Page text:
Falling crude oil production, falling refined product output and falling income have led many to believe that the sky is falling on Mexico’s state-owned oil company Pemex.
The perilous situation for Mexico’s energy industry — and Pemex is Mexico’s energy industry — has not been lost on officials who are trying to reform the company and, by extension, the nation’s energy landscape.
Mexican officials have long argued that a strong Pemex would be a major feature of its energy reform. The company, they said, would metamorphose into an efficient, market-oriented, financially autonomous state enterprise that is able to compete on equal terms with international majors in the private sector.
Unfortunately, the deep dive in the price of oil has put Pemex on an even shakier footing, with the company now losing money on crude production, its core business, for the first time since it emerged as a major producer in the late 1970s.
For years, the profitable upstream division of Pemex shouldered the losses of petrochemicals, refining and other businesses. No longer, says Arturo Carranza, senior analyst of the Mexico City-based Solana consultancy.
“To my surprise, during the first three quarters of 2015, the upstream division was making a loss, just like the others,” Carranza said.
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Including all its divisions, Pemex had net losses of almost $10 billion in the first three quarters of last year.
But turning around a state-run enterprise with 77 years of inertia behind it, can’t happen overnight and while steps are slowly being taken to turn things around, more pain is likely.
The first barrels of oil from private-sector newcomers following Round One of the reform effort are not expected until at least 2018. This makes arresting steadily falling crude production difficult as low oil prices have deprived Pemex of investment capital of its own.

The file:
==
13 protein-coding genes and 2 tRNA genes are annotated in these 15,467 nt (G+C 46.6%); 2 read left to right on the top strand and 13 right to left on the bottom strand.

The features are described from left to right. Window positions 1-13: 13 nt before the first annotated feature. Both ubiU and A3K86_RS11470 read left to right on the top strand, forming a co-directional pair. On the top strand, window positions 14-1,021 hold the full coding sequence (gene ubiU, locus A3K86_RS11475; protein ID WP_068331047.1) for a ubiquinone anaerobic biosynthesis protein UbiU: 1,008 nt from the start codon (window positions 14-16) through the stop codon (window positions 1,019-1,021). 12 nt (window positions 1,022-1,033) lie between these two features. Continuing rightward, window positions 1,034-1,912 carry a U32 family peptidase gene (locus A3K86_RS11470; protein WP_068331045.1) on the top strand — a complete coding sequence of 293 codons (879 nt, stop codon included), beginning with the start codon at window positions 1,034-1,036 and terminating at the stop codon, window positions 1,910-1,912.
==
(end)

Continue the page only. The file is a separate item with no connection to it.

Mexico’s crude oil production fell to 2.275 million b/d in December, down nearly 12% from 2010, according to Pemex data.
Pemex is not only starved for E&P money, all segments of the company are looking for investment dollars.
This is why Pemex recently opened up most aspects of the company, from storage and distribution terminals to pipelines, refineries, and petrochemical plants to outside investors.
Pemex paying price for years of regret
Unfortunately for Pemex, the need for investors comes when asset prices are low due to low commodity prices and the company’s hardware likely needs plenty of upgrades to bring them up to speed.
Since Pemex favored the crude production side of its business over others, the downstream refining business is in sore need of repair. This is one reason the company’s refined product output has decreased over the years.
At the end of December, Pemex produced 1.283 million b/d of oil products, down from just over 1.415 million b/d in 2010.
The result of this was Pemex needing to import more products, which, in combination with weak oil prices, made Mexico’s trade gap balloon to nearly $10 billion in 2015.
In addition to bringing in private sector money, Mexico is also trying to transform its energy pricing to more market-based prices.
Pemex first tried to do this in the 1990s with natural gas by tying it to the US benchmark Henry Hub. This was thought to not only give Mexico a market-based price but allow for hedging as well.
However, one of the complications with that change was that the price did not accurately represent Mexico’s domestic natural gas fundamentals.
This is now changing with the Los Ramones pipeline that will allow Mexico to import natural gas from US shale plays. Not only will the pipeline bring gas to a Mexican market hungry for it, but now the US price will have an
element of the Mexican market.
“But it should have been started about 10 years ago, when the demand signals began to emerge,” said Houston-based energy consultant George Baker. “When demand began to exceed supply for gas within Mexico, there was almost no
way to meet it. Hence, industry was disrupted in much of Mexico for some years. Only now, as Los Ramones progresses, gas supplies are meeting current demand, though demand is likely to grow.”
Mexico is set to further expand the reform of domestic market-based prices by using spot prices across its energy sector from upstream oil and gas to downstream derivative products.
Pemex has a long road to reform ahead and while the sky may not be falling the clouds got a little darker at the end of last week when S&P downgraded its credit profile due to “expected lower hydrocarbon prices.”
–Ronald Buchanan, firstname.lastname@example.org